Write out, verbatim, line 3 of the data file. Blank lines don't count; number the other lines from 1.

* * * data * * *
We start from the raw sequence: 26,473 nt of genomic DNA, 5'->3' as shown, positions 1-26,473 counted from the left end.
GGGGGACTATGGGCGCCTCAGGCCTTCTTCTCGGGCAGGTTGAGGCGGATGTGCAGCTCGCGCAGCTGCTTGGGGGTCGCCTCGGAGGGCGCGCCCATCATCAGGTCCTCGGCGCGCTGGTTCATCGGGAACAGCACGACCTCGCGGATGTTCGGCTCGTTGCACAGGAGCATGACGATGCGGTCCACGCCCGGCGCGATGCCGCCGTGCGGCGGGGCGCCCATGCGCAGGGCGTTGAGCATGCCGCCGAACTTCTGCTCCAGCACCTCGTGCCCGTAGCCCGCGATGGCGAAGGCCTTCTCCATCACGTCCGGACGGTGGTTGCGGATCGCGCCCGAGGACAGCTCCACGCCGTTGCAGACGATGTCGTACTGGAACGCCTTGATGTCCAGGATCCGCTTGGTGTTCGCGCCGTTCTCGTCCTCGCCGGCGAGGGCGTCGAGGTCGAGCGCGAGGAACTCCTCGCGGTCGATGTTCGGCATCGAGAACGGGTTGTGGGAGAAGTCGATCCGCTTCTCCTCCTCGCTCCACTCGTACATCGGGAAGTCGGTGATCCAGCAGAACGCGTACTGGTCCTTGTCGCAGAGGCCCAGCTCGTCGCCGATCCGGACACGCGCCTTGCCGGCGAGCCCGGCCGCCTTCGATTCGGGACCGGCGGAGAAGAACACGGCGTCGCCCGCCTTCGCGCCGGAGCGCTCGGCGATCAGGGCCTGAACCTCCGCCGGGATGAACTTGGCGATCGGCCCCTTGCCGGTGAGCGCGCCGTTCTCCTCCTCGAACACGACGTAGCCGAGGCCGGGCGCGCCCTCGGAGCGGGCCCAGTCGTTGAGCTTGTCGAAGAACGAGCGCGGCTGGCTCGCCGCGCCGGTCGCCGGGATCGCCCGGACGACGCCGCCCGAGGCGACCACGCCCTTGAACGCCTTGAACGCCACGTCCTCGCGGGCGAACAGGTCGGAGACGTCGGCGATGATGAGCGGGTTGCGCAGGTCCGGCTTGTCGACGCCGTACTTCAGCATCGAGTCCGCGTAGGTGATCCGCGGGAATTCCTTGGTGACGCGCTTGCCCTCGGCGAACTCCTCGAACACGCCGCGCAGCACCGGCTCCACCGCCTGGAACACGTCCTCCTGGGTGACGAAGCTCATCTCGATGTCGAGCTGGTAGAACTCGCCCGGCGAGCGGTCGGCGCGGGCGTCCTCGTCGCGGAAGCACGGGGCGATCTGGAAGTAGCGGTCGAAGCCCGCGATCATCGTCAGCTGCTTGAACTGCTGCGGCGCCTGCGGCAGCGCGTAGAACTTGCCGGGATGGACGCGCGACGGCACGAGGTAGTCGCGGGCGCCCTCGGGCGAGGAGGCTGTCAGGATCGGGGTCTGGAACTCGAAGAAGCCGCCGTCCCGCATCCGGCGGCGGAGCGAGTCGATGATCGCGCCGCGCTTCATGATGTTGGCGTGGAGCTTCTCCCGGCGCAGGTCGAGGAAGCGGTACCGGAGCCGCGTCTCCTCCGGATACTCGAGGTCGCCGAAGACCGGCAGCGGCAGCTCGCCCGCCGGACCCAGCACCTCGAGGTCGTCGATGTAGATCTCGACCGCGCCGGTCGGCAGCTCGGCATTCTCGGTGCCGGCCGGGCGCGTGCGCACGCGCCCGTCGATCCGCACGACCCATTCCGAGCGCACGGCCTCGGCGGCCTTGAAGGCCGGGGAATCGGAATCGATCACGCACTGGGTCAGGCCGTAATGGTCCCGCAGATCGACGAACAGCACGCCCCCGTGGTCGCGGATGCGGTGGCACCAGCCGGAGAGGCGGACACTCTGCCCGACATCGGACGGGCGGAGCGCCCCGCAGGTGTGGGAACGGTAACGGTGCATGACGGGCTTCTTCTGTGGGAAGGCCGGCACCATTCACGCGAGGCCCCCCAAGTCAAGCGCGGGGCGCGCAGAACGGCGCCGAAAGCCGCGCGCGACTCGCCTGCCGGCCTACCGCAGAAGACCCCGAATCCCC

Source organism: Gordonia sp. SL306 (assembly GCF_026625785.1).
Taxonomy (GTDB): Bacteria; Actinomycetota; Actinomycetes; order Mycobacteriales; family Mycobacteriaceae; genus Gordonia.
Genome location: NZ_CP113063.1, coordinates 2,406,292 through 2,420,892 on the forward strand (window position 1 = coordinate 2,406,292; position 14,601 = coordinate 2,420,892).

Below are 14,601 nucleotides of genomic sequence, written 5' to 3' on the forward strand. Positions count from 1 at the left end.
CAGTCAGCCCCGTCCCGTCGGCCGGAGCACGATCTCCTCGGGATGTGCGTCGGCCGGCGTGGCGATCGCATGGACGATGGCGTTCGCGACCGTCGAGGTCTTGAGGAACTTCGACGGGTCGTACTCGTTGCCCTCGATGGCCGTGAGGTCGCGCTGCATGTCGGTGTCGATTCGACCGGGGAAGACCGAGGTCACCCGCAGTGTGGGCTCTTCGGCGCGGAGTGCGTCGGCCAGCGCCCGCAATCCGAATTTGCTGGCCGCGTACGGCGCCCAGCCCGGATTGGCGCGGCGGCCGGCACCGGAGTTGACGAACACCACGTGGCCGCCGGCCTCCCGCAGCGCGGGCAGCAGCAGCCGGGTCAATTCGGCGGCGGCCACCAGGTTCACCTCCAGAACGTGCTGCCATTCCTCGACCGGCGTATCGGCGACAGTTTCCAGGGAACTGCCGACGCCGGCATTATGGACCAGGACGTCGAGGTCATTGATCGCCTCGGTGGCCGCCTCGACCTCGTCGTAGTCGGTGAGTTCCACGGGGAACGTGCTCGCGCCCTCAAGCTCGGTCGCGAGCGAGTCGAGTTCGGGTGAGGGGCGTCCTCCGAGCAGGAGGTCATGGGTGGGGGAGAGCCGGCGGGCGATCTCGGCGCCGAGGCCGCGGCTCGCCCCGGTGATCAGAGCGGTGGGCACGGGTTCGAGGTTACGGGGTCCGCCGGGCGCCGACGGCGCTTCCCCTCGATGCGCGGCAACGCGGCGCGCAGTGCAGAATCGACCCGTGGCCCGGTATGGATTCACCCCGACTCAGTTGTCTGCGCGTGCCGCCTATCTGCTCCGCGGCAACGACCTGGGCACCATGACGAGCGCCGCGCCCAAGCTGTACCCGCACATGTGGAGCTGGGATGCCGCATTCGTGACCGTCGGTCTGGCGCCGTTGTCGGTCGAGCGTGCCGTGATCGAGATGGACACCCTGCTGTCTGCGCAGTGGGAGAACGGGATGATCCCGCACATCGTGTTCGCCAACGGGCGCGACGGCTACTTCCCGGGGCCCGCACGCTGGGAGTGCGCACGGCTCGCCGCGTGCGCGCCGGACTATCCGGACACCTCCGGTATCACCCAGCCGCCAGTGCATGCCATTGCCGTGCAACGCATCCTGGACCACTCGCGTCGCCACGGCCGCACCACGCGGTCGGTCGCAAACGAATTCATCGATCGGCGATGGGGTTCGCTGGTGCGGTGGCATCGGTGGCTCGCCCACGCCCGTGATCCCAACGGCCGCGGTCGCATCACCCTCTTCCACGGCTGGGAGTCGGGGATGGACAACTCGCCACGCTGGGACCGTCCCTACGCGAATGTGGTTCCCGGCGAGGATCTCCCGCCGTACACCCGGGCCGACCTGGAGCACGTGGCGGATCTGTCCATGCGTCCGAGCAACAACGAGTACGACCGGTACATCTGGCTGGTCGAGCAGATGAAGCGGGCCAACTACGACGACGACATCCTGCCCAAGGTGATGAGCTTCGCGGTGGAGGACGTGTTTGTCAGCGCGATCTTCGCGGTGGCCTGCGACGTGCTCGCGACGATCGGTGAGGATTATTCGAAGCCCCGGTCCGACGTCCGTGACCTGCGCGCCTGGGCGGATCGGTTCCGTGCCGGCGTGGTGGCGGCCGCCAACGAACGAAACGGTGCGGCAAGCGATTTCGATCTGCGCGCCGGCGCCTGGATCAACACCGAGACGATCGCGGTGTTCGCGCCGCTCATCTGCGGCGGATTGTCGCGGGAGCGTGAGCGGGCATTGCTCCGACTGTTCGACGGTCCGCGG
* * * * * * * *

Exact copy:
Source organism: Gordonia sp. SL306 (assembly GCF_026625785.1).